Parallel to the webinar, a new report on Hindutva industry in the United States, titled: “A Report on the Infrastructure of Hindutva Influence Peddling, Mobilizing and Fund Raising in the US, 2014-2021”, was published on the South Asia Citizens Web.
“Using data mining of tax records and government filings, public statements, websites, and news reporting, this report seeks to map portions of the Hindu nationalist ecosystem in the United States. It presents evidence of the Sangh affiliation of selected groups and individuals, funding flows between different groups, and possible strategies and areas of influence in U.S. social, educational, and political institutions from 2014 to 2021, including Hindu nationalist efforts to a) cast Sangh groups as cultural gatekeepers and representatives of Hindus, b) fund Sangh groups in India, c) insert support for Hindutva histories into U.S. academic institutions and textbooks, d) shift U.S. domestic and foreign policy pertaining to South Asia, e) finance Sangh-friendly politicians, and f) target their critics,” the executive summary reads.
The comprehensive report can be accessed here.
The comprehensive report can be accessed here.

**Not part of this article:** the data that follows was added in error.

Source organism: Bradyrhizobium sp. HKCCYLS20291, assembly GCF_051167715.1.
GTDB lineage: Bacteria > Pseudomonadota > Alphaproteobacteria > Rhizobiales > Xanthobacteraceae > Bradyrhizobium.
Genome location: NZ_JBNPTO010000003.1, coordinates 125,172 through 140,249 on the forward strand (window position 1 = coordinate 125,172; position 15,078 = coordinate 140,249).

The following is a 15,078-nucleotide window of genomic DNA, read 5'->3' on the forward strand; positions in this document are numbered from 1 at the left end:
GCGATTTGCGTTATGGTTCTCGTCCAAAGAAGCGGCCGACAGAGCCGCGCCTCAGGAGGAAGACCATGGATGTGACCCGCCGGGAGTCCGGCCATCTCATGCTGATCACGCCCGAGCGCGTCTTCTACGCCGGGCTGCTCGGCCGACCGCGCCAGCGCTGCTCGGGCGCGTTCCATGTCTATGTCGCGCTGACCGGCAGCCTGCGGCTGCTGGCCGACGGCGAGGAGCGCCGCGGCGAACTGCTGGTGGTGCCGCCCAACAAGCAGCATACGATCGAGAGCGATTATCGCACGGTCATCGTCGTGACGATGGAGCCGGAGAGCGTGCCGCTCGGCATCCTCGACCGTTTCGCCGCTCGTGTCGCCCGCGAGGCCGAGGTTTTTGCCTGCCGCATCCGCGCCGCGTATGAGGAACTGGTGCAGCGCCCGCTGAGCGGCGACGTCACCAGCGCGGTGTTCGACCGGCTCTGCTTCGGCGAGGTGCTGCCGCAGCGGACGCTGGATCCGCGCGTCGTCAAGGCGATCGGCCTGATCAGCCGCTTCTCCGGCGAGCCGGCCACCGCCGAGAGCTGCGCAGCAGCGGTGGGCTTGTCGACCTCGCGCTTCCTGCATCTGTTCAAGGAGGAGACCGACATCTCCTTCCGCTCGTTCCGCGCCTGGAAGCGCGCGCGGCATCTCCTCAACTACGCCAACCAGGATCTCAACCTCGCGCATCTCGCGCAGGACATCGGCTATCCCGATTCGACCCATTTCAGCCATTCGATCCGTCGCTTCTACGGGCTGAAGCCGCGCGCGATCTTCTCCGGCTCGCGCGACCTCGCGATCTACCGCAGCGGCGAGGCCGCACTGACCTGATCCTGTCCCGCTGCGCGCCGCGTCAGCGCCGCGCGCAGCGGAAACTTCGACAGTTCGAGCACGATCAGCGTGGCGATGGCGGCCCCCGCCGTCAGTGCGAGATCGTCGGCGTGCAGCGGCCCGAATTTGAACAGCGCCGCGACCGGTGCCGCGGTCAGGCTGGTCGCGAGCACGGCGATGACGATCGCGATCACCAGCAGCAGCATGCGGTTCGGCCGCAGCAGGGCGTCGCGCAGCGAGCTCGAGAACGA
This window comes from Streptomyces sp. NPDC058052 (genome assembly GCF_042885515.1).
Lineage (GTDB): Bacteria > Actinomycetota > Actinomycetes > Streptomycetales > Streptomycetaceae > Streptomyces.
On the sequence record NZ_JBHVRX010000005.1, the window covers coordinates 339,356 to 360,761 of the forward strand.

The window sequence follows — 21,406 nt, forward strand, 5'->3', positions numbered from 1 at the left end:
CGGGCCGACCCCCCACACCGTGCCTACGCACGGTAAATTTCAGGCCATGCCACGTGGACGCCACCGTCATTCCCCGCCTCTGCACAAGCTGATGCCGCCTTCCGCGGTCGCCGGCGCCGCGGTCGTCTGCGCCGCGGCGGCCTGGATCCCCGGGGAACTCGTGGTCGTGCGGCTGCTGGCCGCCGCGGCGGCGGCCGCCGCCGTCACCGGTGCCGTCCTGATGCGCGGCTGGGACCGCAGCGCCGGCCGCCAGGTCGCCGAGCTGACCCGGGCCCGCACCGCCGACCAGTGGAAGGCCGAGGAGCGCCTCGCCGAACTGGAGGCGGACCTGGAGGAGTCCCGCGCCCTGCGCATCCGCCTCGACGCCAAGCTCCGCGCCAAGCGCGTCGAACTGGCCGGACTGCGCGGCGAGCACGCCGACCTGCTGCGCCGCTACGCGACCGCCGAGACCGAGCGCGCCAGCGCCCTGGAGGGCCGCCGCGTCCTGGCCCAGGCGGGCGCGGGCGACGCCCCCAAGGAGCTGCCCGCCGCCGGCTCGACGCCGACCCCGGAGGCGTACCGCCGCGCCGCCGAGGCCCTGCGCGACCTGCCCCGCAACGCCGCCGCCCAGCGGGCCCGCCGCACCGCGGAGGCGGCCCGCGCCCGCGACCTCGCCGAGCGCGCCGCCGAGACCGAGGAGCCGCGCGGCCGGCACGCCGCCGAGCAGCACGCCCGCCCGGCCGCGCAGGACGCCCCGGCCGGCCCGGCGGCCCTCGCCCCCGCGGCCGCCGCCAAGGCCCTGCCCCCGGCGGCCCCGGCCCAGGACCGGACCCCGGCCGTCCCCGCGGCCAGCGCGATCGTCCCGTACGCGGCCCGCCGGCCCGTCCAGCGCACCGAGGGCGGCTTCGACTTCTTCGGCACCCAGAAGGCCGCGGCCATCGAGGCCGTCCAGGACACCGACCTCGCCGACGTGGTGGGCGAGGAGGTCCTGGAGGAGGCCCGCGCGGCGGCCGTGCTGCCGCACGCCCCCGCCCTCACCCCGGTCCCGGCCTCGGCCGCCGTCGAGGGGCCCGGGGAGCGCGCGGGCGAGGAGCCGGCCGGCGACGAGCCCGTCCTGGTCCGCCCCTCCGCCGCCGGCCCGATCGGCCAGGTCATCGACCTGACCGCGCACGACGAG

More and more efforts are being made to connect Israel with the Indian Jews who played major roles in the Hindi film industry in the 1930s/1940s. In this event in New Delhi some says back, a local artist painted murals of three Jewish actresses, Sulochana, Nadira and Pramila.
“This a reminder of the strong people to people linkages between India and Israel, Sidhant Sibal, WION’s correspondent says in his report.
It’s not clear what he means. All three actresses were Baghdadi Jews. Sulochana was born in 1907 in Pune, Nadira was born in Baghdad in 1932. Pramila was born in Kolkata in 1916. All three are buried in Mumbai.
N.B. Note the colour scheme of the murals.
Finally, Israeli defence minister to visit Delhi
This week, Benny Gantz, Israel’s defence minister, will travel to India for three days to commemorate 30 years of diplomatic relations between the two countries. He is expected to sign “special security declaration” with Delhi. India is currently the biggest purchaser of Israeli weapons with both countries increasingly working to increase co-production.
Recent work over the past few weeks:
Last week, I spoke to Cornel West about what he calls the “complicity of the American media” in the murder of Shireen Abu Akleh.
You can read the story here or watch the video below:
I also wrote about the horrific mass shooting at an elementary school in Texas in which 18 children and 3 adults were killed by a lone gunman. The shooting has resurrected debate about gun laws in the US.
In my article, I argue that solving the epidemic of mass shootings in America will require more than implementing gun controls. It will require a reckoning with the American project, the one that institutionalised violence in the name of building a homeland and later, an empire. In other words, Americans can’t expect to talk about solving gun violence in the US, without addressing the violence it takes abroad.
Thanks for reading.
Until next time,